On Thursday, Russian authorities ordered hospitals to get prepared for a possible surge in Covid cases.


Germany announced it would in early January lift strict travel rules introduced amid fears over the Omicron variant, AFP reports.

All countries currently listed in the “virus variant” category, including the UK and several southern African nations, will be reclassified as “high risk” from 4 January, said government health agency, the Robert Koch Institute.

The change eases a ban on entry for travellers who are not German residents or citizens, instead allowing anyone to enter as long as they observe quarantine and testing rules.

Germany introduced its “virus variant” travel category in a bid to stop new variants that have not yet spread widely on its territory.

Only citizens and residents of Germany are permitted to enter from a “virus variant” country and are subject to a two-week quarantine, regardless of whether they are fully vaccinated or can provide a negative Covid test.

By contrast, anyone can enter from a high-risk country as long as they provide a negative test on arrival.

Travellers from high-risk areas are exempt from quarantine if they have been fully vaccinated.

Germany has so far recorded 16,748 cases of Omicron but the real number is thought to be much higher due to delays in reporting over the Christmas period.

The health minister, Karl Lauterbach, said on Wednesday that he expects a significant rise in the number of Omicron cases in Germany within “in a few weeks”.

16:16 Severin Carrell

Scotland’s health secretary has admitted the country is likely to miss its target of getting 80% of the eligible population boosted by the end of December, despite a concerted effort to promote the booster programme.

Humza Yousaf told BBC Scotland an “exceptionally high” number of people would need to come forward for their booster or third vaccinations in the final hours before New Year’s Day to hit the 80% target.

He estimated that on Thursday morning the government was 120,000 people short of that target despite repeated calls on Scots to get “boosted by the bells” – a reference to the bells that traditionally ring out at midnight on 31 December to welcome in the new year.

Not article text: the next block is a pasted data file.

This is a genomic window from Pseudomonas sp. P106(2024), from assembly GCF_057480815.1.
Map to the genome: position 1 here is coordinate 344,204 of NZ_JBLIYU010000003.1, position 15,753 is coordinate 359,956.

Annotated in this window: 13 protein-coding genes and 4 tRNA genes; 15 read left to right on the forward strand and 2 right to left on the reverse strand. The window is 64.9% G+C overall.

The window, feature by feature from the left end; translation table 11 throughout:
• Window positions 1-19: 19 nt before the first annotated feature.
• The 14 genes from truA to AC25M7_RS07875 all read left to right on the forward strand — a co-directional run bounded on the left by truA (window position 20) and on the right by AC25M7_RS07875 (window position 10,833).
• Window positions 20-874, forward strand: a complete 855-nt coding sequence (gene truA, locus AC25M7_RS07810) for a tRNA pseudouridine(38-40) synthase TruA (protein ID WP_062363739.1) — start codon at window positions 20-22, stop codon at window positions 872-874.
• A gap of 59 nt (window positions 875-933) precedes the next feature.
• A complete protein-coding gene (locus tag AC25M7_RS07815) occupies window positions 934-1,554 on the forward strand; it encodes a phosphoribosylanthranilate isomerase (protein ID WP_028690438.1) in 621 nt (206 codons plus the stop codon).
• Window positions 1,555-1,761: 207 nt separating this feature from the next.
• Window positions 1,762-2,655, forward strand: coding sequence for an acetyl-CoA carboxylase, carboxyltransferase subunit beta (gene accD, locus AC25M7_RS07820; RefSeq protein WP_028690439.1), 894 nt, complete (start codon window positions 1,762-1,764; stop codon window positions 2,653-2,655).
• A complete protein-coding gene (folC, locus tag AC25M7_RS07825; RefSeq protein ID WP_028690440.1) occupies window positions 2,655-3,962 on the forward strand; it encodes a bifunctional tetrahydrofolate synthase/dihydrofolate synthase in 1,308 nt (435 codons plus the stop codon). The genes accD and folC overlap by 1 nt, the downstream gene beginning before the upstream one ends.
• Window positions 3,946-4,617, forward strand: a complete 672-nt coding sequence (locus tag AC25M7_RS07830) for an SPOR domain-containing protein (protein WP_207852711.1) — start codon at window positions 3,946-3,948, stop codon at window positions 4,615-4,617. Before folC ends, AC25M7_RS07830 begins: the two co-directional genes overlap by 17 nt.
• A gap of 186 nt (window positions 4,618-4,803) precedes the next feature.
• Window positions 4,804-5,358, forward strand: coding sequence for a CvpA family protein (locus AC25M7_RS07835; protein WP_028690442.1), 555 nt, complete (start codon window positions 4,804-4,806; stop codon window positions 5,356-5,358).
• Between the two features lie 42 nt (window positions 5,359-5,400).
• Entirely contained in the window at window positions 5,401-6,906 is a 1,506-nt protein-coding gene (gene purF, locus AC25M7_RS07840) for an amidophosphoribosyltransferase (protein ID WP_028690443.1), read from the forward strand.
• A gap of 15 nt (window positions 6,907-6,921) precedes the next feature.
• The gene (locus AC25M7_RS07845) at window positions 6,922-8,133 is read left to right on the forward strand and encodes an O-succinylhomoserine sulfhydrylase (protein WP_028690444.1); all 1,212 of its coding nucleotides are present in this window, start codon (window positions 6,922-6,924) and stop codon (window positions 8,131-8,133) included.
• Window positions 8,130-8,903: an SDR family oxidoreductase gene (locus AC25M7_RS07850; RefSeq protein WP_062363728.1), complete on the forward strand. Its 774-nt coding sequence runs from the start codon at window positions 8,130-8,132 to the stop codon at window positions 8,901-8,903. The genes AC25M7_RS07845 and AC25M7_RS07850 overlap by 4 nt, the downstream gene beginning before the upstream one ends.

He said:

Our target was always to get to as close to 80% as we possibly could, we could get to 80% because the capacity is absolutely there, it will really be dependent on how many people come forward today and tomorrow.

NHS Scotland data published at 2pm on Thursday showed that 2,944,977 booster or third vaccinations had been administered in Scotland, and the daily figures suggest the rate has slowed down during the Christmas holidays.

Yousaf urged those who had not yet been boosted to book appointments in January, to continue the programme. He said there was plenty of capacity. Nicola Sturgeon, the first minister, told MSPs on Wednesday some people had missed appointments because they had either caught Covid or were self-isolating as close contacts.

When the target of boosting nearly all UK adults by the end of December was first set by Boris Johnson, the prime minister, on 12 December, Yousaf had been quite sceptical it could be achieved.

He said it would prove “extremely challenging” and would require diverting NHS staff to vaccination clinics, calling in military support and using trainee doctors and private firms to achieve it. Several days later Sturgeon said the revised target was to give 80% of eligible adults a booster by New Year’s Day.

Wales shortens self-isolation period from 10 to seven days

16:14 Steven Morris

The number of people with Covid in hospitals in Wales has increased to 446 – 49% higher than last week, the Welsh government has said.

It has also announced that from Friday, people who have tested positive for Covid will have to isolate for seven rather than 10 days to help get people in critical jobs back to work.

In a written statement, the first minister, Mark Drakeford, said the public health situation in Wales had deteriorated with the seven-day case rate at more than 1,000 cases per 100,000 people across Wales. Cases are highest among 20- to 39-year-olds.

The first minister said hospitalisations remained lower than in previous waves, but these too are starting to increase. However, Wales is not seeing a rise in the number of patients with Covid-19 needing critical care.

Drakeford said Wales had a “significant stock of lateral flow tests, sufficient to meet our needs over the weeks ahead” and was loaning millions of tests to England.

On the isolation rules, Drakeford said:





How would you rate this website's look and feel?

View Results

Loading ... Loading ...

Subscribe to Our VIP Newsletter


Please enter your comment!
Please enter your name here